Goodson will be the first to tell you he was raw last preseason, struggling in man-to-man situations, but the Packers still bet on his upside. On cut-down day, they stuck with Goodson over Jumal Rolle, who then had 19 tackles and three interceptions after signing with the Houston Texans.
Whitt has implored being patient with Goodson. Even when he struggled to finish to the ball, he never saw him quit on a play. Although Goodson dropped out of Tuesday's practice with a calf injury, Whitt likes what he's seen from his 5-foot-11, 197-pound pupil so far.
"He's probably improved more than anybody from Day 1 to right now," Whitt said. "I hate that he had to come out (Tuesday), but he's really improved. I want to see him up under the lights, how he tracks the ball and does those things. I know he's a willing tackler. He plays with great energy. I'm excited to see what he can do."
A new-and-improved Scott Tolzien will make his debut in Thursday night's preseason opener against New England.
Head coach Mike McCarthy and quarterbacks coach Alex Van Pelt have raved about the progress the fifth-year quarterback has made in refining throwing motion and footwork over the past year.
The Packers felt so strongly about his improvement that they let Matt Flynn walk in free agency and re-signed Tolzien to a one-year, $1.35 million contract. Judging by the first 10 practices, it's looked like the right move.
Since the start of the offseason program, Tolzien has been efficient in running the two-minute offense. He likely would've led another touchdown-producing drive during Saturday night's Family Night practice if it hadn't been for a dropped pass in the end zone.
Assuming Aaron Rodgers plays at all against the Patriots, he'll likely will only see a series or two with Tolzien replacing him. During Thursday's practice, Tolzien took a handful of snaps with the starting offensive line.
Tolzien played well in the preseason a year ago – 38-of-56 for 477 yards and three touchdowns – but feels more comfortable entering his third season in McCarthy's offense.
"It is difficult because when you first get somewhere, you have to learn the playbook," Tolzien said. "You have to really know what everyone is doing first of all. Tying in the feet is a whole other element. That did take some time, but I do feel more comfortable with all the reps since I first got here.
"Just being able to sit behind Aaron and watch him do his thing. That's the best teaching you can get. I feel much more comfortable now."
There will be a new coach holding the offensive play chart against the Patriots.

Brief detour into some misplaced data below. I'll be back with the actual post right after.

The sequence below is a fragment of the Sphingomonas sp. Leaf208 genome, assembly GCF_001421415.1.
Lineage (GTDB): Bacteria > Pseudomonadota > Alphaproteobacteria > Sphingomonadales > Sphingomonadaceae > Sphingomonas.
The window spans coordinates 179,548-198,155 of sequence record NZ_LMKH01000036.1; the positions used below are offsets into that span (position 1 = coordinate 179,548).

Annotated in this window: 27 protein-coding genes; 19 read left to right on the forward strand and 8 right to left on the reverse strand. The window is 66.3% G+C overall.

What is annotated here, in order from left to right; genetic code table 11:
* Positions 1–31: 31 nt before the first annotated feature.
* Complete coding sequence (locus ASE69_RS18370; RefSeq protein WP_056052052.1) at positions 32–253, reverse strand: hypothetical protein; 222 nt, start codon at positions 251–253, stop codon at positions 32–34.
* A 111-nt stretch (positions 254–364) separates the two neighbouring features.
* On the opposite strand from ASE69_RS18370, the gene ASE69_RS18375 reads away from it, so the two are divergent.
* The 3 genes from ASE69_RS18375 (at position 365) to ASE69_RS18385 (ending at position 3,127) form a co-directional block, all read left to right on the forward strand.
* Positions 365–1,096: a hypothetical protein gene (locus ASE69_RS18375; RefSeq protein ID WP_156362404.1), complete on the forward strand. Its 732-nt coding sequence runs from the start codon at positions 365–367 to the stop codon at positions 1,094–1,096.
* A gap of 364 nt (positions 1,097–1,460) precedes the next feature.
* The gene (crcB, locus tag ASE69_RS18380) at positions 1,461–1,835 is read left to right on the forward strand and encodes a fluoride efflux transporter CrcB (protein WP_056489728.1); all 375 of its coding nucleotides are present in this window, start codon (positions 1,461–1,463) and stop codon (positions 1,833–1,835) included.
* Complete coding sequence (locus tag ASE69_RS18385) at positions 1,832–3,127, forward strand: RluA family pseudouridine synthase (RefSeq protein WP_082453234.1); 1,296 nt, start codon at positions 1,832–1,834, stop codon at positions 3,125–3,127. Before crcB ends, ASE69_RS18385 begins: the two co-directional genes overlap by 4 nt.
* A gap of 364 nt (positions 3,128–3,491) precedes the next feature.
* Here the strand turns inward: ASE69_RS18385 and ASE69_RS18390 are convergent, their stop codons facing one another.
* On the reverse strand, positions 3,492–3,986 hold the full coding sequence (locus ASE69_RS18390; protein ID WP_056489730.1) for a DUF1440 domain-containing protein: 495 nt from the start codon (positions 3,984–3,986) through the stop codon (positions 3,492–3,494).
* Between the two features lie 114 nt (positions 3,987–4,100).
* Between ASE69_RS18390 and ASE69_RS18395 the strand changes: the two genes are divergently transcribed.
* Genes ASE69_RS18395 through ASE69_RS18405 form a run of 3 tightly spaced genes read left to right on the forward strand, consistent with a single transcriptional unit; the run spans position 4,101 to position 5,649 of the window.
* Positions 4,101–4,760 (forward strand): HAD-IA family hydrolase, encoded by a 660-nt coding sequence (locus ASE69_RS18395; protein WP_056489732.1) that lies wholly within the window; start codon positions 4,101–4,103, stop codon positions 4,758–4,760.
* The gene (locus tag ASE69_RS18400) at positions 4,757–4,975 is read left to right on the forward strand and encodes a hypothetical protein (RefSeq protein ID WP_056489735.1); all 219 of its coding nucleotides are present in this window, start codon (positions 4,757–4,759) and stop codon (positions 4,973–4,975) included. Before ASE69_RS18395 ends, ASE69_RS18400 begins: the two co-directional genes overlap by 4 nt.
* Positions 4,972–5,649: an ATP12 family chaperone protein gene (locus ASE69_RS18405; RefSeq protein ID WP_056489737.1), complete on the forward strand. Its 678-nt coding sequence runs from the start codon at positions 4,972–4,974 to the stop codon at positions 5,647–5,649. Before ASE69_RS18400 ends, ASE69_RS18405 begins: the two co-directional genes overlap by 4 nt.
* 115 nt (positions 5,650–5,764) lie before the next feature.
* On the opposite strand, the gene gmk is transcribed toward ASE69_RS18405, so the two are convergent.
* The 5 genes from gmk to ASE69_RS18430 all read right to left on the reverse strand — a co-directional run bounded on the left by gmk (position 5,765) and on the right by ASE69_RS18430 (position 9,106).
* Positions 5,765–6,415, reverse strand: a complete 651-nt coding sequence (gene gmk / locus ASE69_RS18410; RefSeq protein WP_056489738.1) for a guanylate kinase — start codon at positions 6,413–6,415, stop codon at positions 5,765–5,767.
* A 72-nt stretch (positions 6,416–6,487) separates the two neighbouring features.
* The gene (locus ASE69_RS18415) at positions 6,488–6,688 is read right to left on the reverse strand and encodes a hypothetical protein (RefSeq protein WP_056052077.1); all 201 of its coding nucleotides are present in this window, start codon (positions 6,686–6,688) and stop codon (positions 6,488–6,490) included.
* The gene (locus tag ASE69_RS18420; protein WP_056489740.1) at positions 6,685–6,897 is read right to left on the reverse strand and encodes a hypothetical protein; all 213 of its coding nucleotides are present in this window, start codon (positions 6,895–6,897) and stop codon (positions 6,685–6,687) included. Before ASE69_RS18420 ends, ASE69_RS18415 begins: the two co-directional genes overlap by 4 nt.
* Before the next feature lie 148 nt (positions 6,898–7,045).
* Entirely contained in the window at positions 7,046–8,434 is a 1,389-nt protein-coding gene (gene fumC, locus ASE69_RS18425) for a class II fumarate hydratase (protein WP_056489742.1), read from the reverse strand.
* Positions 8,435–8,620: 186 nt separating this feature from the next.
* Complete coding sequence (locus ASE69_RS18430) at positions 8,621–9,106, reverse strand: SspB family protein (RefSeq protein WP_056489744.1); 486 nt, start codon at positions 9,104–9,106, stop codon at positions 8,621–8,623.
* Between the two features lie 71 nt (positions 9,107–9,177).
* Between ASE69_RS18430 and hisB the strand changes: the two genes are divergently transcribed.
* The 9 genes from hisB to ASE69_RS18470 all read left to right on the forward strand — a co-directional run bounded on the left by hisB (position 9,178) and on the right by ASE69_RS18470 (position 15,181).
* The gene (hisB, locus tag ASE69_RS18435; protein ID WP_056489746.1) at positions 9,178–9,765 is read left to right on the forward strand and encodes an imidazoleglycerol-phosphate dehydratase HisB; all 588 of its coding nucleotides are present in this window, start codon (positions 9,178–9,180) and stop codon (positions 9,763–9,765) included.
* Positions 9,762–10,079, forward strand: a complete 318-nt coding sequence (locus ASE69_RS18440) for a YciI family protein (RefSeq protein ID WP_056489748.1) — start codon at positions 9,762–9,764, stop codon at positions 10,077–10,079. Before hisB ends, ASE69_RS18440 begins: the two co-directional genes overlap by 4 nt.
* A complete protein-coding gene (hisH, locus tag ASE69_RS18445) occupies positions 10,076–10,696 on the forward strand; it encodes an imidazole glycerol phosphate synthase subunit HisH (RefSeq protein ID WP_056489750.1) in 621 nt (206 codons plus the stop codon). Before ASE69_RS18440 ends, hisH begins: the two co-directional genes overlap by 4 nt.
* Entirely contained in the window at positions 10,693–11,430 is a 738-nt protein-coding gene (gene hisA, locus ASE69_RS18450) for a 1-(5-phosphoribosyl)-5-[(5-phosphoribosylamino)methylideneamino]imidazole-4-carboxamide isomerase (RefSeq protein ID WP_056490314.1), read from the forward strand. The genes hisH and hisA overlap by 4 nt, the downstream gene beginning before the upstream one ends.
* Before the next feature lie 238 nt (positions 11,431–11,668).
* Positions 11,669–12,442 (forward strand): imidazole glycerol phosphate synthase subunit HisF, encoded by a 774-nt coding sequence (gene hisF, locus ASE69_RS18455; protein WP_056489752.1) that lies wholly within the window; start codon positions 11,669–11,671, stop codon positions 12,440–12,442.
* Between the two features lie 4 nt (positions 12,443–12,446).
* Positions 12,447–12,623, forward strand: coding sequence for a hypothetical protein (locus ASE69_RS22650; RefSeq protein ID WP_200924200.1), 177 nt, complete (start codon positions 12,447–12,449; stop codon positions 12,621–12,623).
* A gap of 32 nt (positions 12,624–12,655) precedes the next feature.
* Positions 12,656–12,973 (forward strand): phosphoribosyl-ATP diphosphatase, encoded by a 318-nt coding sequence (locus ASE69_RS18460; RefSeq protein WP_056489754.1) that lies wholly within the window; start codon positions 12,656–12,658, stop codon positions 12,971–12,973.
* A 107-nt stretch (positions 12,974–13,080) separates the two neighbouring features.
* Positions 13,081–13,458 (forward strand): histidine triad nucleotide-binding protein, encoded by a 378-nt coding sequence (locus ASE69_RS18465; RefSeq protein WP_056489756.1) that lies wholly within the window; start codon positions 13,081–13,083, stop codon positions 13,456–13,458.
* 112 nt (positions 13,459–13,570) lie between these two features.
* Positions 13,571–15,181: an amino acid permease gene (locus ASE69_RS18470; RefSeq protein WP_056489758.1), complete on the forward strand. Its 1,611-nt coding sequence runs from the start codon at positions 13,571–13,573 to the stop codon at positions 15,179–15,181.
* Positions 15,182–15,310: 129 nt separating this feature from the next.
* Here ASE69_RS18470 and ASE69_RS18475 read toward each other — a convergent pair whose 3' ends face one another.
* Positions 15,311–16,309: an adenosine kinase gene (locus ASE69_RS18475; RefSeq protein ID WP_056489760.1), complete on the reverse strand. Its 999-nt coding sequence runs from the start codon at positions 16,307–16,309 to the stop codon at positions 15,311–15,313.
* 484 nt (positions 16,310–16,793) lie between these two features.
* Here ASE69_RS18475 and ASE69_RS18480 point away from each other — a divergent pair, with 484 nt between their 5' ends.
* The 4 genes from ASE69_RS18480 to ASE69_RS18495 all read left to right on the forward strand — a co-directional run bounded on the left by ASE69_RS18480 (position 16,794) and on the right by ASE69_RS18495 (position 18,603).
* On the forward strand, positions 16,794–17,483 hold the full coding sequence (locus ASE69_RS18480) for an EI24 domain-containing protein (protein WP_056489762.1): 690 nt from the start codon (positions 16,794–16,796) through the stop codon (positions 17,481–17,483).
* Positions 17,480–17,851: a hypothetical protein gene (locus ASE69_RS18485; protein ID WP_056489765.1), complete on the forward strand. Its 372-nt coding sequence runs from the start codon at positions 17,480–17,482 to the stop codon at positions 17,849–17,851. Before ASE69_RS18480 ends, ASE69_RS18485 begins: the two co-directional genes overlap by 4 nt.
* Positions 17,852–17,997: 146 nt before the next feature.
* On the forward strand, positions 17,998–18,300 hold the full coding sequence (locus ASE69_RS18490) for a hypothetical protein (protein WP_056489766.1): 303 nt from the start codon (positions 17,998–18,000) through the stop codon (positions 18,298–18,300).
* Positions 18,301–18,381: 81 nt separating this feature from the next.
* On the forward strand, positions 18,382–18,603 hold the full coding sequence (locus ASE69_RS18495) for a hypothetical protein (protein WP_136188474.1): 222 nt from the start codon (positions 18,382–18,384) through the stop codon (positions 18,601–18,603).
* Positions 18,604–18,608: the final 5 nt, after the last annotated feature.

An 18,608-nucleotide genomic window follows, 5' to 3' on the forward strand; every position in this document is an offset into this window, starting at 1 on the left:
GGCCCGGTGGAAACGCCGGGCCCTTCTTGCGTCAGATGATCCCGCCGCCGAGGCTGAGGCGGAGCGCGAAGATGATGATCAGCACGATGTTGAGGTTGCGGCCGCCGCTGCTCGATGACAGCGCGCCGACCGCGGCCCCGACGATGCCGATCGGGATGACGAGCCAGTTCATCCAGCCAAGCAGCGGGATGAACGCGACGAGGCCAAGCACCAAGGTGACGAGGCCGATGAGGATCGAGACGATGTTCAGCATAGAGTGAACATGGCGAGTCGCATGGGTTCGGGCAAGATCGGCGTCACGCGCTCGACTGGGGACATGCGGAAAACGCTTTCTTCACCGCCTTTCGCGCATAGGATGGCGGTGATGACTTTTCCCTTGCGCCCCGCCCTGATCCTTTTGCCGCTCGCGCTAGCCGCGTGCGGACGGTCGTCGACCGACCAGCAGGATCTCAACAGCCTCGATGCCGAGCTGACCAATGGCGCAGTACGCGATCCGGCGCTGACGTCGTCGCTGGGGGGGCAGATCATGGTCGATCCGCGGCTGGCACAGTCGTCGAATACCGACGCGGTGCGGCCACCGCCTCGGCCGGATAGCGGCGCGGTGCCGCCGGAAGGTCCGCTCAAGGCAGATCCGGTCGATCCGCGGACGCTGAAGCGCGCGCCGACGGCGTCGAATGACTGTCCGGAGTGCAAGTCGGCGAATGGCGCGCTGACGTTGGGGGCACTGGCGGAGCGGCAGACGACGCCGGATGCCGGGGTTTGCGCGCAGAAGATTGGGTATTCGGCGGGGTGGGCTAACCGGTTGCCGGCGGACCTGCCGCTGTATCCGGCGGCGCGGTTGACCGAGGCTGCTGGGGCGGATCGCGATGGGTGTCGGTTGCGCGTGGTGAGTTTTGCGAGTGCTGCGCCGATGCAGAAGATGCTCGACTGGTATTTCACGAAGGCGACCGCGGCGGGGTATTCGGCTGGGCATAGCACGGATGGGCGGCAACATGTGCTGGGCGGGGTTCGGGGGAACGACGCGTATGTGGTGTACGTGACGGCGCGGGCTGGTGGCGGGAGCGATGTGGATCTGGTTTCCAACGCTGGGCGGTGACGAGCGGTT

Associate head coach Tom Clements has taken over those responsibilities from McCarthy, who relinquished those duties in February to take on more of an overseer role with the team.
Play-calling isn't foreign to Clements. Before joining the Packers' staff, Clements previously called plays while serving as the Buffalo Bills' offensive coordinator in 2005. He's also been wearing a headset during practices in camp, relaying calls to the quarterback.
"I enjoyed it when I've done it in the past and I'm looking forward to it," Clements said.
Clements will be returning to the sideline after spending last season in the coaches' box. Although his vision of the field narrows, the change ensures communication won't get in the way of maintaining the Packers' high-tempo offense.
Van Pelt will serve as the offense's eyes from the box. Although Clements previously has called the Packers' last preseason game, the next four games gives him plenty of opportunity to ready for the regular season.
"As far as the mechanics and having a 'dry run,' I don't know if we necessarily need that," Clements said. "But everyone has to get ready for the season, and just like with the players, maybe their first time out they're knocking off the rust and things like that. That's different, but I don't think it's a huge concern."
Waiting on Janis
One player who could use a strong showing in the preseason is second-year receiver Jeff Janis.
A human highlight reel last summer, Janis has been quiet since training camp began. He's made a few plays, but consistency has been an issue. He's in a tight race for a potential fifth receiver job with Myles White, who has looked good in his third camp with the Packers.
The 6-foot-3, 219-pound Janis is one of the fastest players on the team, which allows him to gain separation on go-routes. It was enough to keep him on the 53-man roster all of last season, but he'll need to hone his route-running to stay there.